Friday, February 3, 2012


What a great evening! I opened 'Blue' and discovered that I had already completed Chapter Thirty-one and was more than halfway done with Chapter Thirty-two! Whoo hoo! Who knew!

I took my own advice as a wee wave of worry swept over me (couldn't pass up a bit of alliteration). I let the Muse do the work. I put my fingers on the keyboard and the Muse took over. Thank goodness. Where has she been? Sick. Yup. But she's back.

Finished Chapter Thirty-two tonight. Will, of course, edit it within the next few days. But it's done and it feels good.

For this chapter, I had to research the landscape that our hero/heroine found her/himself in. Kind of like the geysers and such at Yellowstone National Park in the USA.

I've been to Rotorua in New Zealand. That's pretty neat, too. But I needed something more.

I discovered this stupendous place on the far east coast of Russia. Part of the Kamchatka Peninsula. Awesome landscape and just what I needed. I found it awhile back (before I needed it) on a PBS program and saved it to my DVR. Watched it again tonight, knowing full well I had to 'see' what my characters were seeing. I think this makes a huge difference.

Life is discovery.


  1. Always nice to discover you are further along than you thought you were!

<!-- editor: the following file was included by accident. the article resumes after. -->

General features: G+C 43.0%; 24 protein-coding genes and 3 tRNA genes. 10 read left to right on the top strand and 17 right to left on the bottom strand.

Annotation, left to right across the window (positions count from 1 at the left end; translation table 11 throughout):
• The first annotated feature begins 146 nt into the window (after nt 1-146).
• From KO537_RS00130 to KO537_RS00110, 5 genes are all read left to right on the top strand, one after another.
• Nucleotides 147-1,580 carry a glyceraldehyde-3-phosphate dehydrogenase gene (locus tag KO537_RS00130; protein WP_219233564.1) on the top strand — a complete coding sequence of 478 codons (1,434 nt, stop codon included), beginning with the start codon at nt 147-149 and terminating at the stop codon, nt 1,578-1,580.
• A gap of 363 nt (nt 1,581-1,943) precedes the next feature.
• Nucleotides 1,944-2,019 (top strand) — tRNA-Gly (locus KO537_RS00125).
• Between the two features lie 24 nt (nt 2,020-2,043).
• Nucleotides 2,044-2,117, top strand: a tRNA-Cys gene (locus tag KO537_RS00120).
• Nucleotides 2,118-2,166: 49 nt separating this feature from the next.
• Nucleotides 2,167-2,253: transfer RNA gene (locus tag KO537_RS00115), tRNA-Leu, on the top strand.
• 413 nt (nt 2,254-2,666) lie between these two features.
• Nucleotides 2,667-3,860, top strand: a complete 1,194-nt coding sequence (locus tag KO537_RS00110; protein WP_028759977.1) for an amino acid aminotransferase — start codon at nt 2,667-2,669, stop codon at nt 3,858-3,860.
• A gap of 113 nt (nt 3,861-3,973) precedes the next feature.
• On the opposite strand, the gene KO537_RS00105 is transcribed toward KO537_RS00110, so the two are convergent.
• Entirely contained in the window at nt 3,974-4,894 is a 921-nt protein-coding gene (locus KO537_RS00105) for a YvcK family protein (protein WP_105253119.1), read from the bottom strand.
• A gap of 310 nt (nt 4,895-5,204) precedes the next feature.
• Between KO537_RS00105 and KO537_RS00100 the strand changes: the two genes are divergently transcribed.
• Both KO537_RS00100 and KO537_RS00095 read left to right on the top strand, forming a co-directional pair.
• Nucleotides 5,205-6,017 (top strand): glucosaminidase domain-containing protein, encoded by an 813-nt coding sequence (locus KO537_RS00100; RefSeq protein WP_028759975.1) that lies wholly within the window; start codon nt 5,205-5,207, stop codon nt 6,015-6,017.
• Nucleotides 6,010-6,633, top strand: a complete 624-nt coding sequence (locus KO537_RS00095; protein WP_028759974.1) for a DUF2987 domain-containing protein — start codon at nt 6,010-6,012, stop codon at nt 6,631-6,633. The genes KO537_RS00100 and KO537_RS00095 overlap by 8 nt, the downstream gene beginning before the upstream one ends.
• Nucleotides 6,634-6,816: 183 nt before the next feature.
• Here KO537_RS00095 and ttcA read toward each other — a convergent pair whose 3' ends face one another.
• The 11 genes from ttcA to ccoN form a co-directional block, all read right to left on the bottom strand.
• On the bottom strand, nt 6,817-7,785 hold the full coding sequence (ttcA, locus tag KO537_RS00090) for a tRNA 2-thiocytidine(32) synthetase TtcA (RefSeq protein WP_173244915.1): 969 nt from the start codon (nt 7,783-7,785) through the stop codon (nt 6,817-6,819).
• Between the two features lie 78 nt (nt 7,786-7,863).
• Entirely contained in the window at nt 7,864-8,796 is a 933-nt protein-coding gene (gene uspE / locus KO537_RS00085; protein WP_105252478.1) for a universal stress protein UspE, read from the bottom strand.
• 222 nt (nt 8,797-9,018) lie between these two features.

I know exactly what you mean about needing to see what your characters are seeing. I recall doing a lot of picture research so I could properly describe a trek down a mountainous path, among other things.

  2. I seem to remember you almost falling and killing yourself while researching flood plains! LOL

    I do my research in my chair. ROTFL

  3. Sometimes actual field trips are necessary, hehe! Like the time I ran an experiment with a stick and a stream to see how fast something floated on the current so I could figure out how long it would take something in my story to float from Point A to Point B. :-D

    But armchair work is definitely the way to go these days!

  4. Wasn't it exhilarating - after you got past the embarrassment of watching a twig on a stream -- to be able to measure this?

    Life is good. And fun.